Assemble the index pointer carrier following it with the index pointer. Since the index pointer plunger is staked in place no attention is necessary with respect to it during this operation. Now coat the screw thread, shank and under flange surface of the deep firing mechanism body with thread compound and screw this mechanism into place. Secure the index pointer to
carrier with round head brass screws with appropriate type washers under screw heads. Locate the index pointer with respect to the carrier so that these screws are located at approximately the center of the arcuate slots in the index pointer. Before tightening the deep firing mechanism securely, rotate the dial plate so that the dial plate lock pin hole is in line with the index pointer "V" and 180 degrees from it. While it is necessary to securely screw the deep firing mechanism into place, excessive force should not be used because the thin wall between the external and internal screw threads on the shank may be stretched. This distortion of the body will disturb the calibration of the device. See paragraph 15 below for calibration of this mechanism. The sub-assembly made up in accordance with the foregoing instructions should now be tested for water-tightness of the gasket between the dial plate and the depth setting sleeve as noted in paragraph 16 below.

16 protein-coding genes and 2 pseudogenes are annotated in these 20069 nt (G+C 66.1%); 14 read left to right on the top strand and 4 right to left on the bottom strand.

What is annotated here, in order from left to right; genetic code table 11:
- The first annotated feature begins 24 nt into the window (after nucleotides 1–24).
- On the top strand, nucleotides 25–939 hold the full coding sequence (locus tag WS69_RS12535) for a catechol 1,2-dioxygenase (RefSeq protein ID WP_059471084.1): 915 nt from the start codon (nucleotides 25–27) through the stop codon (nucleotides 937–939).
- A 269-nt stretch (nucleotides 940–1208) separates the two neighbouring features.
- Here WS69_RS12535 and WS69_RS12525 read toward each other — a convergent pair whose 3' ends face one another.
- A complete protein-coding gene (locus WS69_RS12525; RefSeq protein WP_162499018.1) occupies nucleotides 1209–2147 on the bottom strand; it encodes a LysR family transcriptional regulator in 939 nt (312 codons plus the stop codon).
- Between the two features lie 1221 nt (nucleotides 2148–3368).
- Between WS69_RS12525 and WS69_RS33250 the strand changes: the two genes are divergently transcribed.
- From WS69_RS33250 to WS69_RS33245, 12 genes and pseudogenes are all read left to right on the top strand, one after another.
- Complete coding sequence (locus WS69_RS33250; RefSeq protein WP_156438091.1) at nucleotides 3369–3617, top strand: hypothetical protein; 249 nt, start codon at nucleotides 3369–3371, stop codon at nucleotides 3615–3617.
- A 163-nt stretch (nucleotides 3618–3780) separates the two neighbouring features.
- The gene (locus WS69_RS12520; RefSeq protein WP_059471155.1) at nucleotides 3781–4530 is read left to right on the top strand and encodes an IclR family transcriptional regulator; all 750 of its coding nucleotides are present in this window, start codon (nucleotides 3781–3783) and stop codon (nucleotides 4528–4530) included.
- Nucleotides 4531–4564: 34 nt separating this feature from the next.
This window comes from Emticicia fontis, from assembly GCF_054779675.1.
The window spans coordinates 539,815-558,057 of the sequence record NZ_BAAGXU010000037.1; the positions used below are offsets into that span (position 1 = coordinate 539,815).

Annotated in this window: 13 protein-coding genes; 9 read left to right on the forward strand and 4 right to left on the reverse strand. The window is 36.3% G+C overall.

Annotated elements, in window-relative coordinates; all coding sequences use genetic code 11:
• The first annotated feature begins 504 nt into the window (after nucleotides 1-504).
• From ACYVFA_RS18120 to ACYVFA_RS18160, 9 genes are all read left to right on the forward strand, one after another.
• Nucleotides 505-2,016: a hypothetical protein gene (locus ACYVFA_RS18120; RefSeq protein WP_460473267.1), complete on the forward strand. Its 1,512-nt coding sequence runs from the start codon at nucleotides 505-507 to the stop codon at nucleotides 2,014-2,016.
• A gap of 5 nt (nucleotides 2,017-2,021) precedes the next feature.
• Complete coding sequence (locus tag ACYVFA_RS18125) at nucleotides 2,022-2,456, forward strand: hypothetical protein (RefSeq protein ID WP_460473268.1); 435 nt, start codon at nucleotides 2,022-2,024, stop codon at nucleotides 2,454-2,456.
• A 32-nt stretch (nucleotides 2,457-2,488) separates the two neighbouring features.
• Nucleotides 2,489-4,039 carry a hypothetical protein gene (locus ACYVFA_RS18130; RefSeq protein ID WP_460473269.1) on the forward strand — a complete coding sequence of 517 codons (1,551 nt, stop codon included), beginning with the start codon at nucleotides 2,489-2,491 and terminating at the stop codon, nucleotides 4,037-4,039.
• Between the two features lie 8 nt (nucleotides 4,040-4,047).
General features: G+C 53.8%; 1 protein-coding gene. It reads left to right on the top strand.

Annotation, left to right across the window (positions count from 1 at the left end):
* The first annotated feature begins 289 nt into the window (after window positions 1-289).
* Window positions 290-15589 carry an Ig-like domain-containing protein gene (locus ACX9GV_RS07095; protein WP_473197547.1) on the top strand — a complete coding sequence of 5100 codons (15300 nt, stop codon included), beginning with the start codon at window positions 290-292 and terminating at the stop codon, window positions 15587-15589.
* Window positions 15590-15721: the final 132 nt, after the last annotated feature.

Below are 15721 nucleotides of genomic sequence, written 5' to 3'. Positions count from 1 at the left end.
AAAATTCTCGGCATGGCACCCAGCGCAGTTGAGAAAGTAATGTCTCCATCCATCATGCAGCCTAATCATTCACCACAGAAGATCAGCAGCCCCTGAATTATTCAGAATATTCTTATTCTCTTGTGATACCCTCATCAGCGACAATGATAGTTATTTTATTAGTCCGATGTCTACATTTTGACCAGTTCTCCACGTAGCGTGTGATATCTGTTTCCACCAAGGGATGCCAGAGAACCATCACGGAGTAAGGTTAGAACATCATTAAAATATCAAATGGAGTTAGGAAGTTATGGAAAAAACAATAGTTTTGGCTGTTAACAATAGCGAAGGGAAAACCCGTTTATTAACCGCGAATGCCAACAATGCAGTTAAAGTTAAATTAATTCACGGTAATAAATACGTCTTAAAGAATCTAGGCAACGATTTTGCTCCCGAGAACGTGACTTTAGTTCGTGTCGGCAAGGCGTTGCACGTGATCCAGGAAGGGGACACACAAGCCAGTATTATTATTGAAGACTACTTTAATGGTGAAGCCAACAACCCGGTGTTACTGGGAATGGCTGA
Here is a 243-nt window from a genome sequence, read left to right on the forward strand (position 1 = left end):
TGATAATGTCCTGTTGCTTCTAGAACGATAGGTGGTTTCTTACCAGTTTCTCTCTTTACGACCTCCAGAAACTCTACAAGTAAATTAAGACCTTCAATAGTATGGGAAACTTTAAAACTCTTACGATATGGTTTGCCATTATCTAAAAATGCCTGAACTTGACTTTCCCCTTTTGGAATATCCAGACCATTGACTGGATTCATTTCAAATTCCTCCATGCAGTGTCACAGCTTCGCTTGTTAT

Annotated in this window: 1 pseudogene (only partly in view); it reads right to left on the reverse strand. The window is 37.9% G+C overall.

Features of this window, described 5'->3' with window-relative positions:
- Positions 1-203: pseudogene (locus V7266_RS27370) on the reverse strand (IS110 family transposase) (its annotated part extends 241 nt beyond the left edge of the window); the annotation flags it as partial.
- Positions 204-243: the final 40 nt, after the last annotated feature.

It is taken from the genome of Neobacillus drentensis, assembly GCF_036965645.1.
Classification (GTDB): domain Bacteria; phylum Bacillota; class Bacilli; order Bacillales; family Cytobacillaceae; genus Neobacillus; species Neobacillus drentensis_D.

(m) Place the .010 inch thickness hydroil gasket on its surface in the pistol carrying flange. A hole in this gasket fits over the dial plate lock pin which is pressed into the flange. A new dry gasket should be used. Do not use shellac on this gasket. The polar type rust preventive compound on the metal surface will aid in sealing when the joint is made up.
(n) Now place the sub-assembly noted in (1) above into the hydrostatic chamber. The depth setting sleeve will rest on the adjusting bushing with the matching acme threads of these parts at the beginning of engagement. The index pointer will be positioned in line with the 30 foot dial marking. Grasp the index pointer with the hand and turn the sub-assembly clockwise. Two complete turns will properly position the sub-assembly in the pistol with the index pointer located at 30 foot dial setting and the dial plate stop pin entered in its matching hole in the dial plate.
(o) Screw the dial plate lock ring into place with the wrench provided. Using a drift held against the edge of one of the wrench slots in the lock ring, seat the ring securely with a hammer. It is important that the dial plate be tightened securely on the .010 inch hydroil gasket to prevent leakage at this joint on the Mark 6 Mod. 1 pistol. The use of a drift will not be necessary on the Mark 6 pistol.
(p) Cock the firing plunger. The pistol is now ready for calibration as described in paragraphs 6 and 7 above.
(q) AFTER CALIBRATION: